He also echoed Karroubi’s request that dueling rallies be allowed (I even recall the suggestion that they could be held outside the city) and a referendum on the Guardian Council’s role in future elections. The translation cites Art. 54, but I believe it is Art. 59. This would mean going through Art. 177 to change Art. 99, if I am not mistaken. That requires going through Khamene’i, Ahmadinejad and the Expediency Council after which, a Council for Revision will be formed (which is required to consist of members of the Guardian Council itself, among representatives from every other key institution and branch of government) to discuss the proposal. Then, the Supreme Leader approves of the referendum, to be put to the people to vote on (how many problems could you count in that formula?). This was only done once before in 1989, at the behest of Khomeini, who tailored it to his successor who had neither the charisma, following, nor religious credentials he had. Members of that council included Karroubi and Mousavi. They are posturing here. They know full-well the hurdles and equilibrium of power is decidedly set against them. But, so do those whom identify with the Green Movement. Maybe the task here, with this specific goal, is to unify the movement in pressuring the Supreme Leader to entertain it or implicitly highlight the faults in the current system to the most ardent and apathetic alike and mobilize them around a coherent message.

As to the Supreme Leader jettisoning Ahmadinejad, in what was from the start of his first election, an awkward alliance, I would ask this: can he afford to do this without further risking the legitimacy of his own position? It would be tantamount to a concession and desperation mirroring Shah Mohammad Reza Pahlavi’s scapegoating of Prime Minister Hoveyda in 1977. It would be possible, I suppose, to hold Ahmadinejad in breach of Art. 113, stating that the president must be held to uphold and protect the constitution, and under Art. 130 “voluntarily” issue his resignation. But, since elections are “divine tests” of Allah’s will, and the Supreme Leader is Allah’s proxy on earth who already validated the election, how could he pull this off? And, more importantly, is the Supreme Leader really in complete control anymore? It goes to the core of the inherent contradictions of a Theocratic Republic, which is critiqued at length by Islamic scholars such as Mohsen Kadivar, and bemoaned with sad regret by the writers of the original draft constitution from the liberal Freedom Movement like Nasser Katouzian, whom had their work mangled and the exaltation of the position of Vali-ye Faghih enshrined beyond symbolic mediator and into a turbaned shah. I have a pet theory on why since Banisadr, no president has ever lost reëlection, but it’s more of the musing category, and I don’t really feel comfortable sharing it in this piece. There are also other perfectly reasonable explanations regarding state media and elections being personality-driven.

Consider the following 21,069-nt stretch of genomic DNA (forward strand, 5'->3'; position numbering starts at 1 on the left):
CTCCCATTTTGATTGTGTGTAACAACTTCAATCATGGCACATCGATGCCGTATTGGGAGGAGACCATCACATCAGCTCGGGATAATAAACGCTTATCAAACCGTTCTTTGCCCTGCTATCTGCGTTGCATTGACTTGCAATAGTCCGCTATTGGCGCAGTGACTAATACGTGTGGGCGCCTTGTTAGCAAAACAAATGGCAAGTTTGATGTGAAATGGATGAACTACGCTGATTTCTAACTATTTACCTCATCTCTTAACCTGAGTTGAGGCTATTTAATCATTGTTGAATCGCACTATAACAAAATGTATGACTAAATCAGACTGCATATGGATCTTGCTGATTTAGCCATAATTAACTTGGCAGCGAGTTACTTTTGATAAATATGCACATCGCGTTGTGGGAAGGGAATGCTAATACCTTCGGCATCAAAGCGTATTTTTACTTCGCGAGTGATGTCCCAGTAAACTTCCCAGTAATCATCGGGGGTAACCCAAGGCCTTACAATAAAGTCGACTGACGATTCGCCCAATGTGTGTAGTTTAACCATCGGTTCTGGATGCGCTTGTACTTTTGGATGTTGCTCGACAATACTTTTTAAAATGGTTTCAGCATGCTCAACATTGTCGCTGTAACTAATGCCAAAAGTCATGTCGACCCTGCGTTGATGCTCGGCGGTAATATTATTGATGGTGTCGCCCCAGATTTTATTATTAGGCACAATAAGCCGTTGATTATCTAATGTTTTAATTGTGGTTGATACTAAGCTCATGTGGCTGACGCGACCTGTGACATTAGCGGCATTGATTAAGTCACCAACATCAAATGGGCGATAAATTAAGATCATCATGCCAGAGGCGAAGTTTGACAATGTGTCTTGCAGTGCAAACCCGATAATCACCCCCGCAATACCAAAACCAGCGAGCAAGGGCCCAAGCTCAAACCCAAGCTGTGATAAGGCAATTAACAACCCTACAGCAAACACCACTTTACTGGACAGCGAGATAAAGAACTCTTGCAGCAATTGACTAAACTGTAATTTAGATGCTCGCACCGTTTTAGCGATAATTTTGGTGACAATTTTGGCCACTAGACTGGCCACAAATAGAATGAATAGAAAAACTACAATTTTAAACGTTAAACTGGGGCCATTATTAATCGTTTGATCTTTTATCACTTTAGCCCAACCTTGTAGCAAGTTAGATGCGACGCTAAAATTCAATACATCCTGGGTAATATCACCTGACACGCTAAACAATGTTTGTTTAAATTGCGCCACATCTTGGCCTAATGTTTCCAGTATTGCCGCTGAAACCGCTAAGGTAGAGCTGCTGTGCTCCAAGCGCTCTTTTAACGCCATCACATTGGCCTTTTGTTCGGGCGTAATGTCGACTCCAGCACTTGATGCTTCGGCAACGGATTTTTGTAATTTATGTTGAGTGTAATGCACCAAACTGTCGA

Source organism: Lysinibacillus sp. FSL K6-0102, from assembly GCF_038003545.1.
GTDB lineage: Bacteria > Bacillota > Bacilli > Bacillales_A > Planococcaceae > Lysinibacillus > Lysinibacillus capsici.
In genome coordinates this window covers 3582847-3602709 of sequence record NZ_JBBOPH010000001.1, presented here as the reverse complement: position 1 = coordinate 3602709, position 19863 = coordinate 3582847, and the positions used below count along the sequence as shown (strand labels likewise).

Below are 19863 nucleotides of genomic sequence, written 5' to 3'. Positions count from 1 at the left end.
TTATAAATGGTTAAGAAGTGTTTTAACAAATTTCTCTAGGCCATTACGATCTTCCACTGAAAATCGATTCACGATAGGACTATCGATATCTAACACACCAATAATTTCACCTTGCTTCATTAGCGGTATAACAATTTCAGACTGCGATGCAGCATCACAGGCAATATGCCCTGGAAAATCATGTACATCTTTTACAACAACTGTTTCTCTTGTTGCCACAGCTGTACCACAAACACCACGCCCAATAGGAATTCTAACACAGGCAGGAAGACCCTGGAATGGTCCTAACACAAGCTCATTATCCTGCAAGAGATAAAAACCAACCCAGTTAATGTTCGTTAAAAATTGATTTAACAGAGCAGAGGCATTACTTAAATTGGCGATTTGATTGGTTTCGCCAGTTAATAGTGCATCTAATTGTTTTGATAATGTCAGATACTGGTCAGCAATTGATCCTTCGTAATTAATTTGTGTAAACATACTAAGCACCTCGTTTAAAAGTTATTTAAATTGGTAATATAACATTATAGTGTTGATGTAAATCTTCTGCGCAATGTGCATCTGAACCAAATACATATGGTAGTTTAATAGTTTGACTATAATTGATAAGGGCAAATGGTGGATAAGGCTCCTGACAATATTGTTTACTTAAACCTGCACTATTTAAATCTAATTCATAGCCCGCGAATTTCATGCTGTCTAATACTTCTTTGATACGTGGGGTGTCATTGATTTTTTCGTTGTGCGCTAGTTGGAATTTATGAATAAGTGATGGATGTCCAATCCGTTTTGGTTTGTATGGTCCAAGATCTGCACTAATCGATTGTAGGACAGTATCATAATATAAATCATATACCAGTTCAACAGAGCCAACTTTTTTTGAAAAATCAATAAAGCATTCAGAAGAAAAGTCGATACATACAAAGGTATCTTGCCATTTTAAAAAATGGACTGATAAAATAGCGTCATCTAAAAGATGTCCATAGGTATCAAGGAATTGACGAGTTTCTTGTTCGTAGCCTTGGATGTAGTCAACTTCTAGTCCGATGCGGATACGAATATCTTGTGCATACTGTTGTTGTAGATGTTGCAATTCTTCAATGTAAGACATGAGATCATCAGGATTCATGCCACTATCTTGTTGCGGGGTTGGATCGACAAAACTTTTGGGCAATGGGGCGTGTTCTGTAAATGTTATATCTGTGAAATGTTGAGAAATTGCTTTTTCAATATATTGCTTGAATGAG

But, if the opposition’s goals seem doomed, then what does that leave us with? On CNN Newsroom, Karim Sadjadpour of the Carnegie Endowment and Trita Parsi of the National Iranian-American Council were interviewed by Don Lemon (for a humorous look at this pairing read this!). Trita Parsi made this point,

And the mere fact the game continues is in and of itself a defeat for the government because eight months, nine months after the fraud in elections this is still going on. Sometimes demonstrations are bigger, sometimes they’re smaller. But any sense of normalcy the government is yet to be able to find.

With all the talk of disappointment, or squabbling over the true size of the movement, perspective is lost. Even by the most conservative estimates, this is the largest social upheaval and challenge to the institutional establishment of the IRI in certainly twenty years; the length of Khamene’i’s tenure. Larger than the original 18 Tir student protests in 1999 or their commemoration in 2003. Comparisons to anti-war demonstrations starting in the spring of 1985 which intermittently continued until 1988 (when Mousavi was Prime Minister, by the way) as the Iran-Iraq war needlessly dragged on before Khomeini drank the “poison chalice” would be more tenuous. But it would validate Mohsen Kadivar who said in 2000 that, “if more Iranians are willing to suffer, the establishment will have to give in.” Except, in that case the suffering was more immediate and affected everyone. As I said, tenuous comparison, and hardly an analogous circumstance. Although, it sapped the original revolutionary zeal in the public which Ahmadinejad and his coterie of mid-ranking Pasdar allies pledged to restore in 2005.

For additional perspective, one only need look at Mousavi’s history itself, such as in this article from The New Republic by respected scholar of Iran, Abbas Milani; or this one from Tehran Bureau’s Muhammad Sahimi. Who would have thought that Mousavi; a soft-spoken regime insider selected by the Guardian Council to run, would have stood up to his old rival Khamene’i this long? And can they afford to arrest him? Apparently their current line, from an Assembly of Experts’ statement is that the “sedition” is crushed and are more successfully changing the subject yet again with the capture and “confession” of Jundallah leader, Abdolmalek Rigi (this is actually newsworthy, unlike most manufactured distractions). Jundallah is a Sunni Baluchi terrorist group, which has had support from America in the past. Figure out the implied message here. And yet, Mousavi will not be cowed.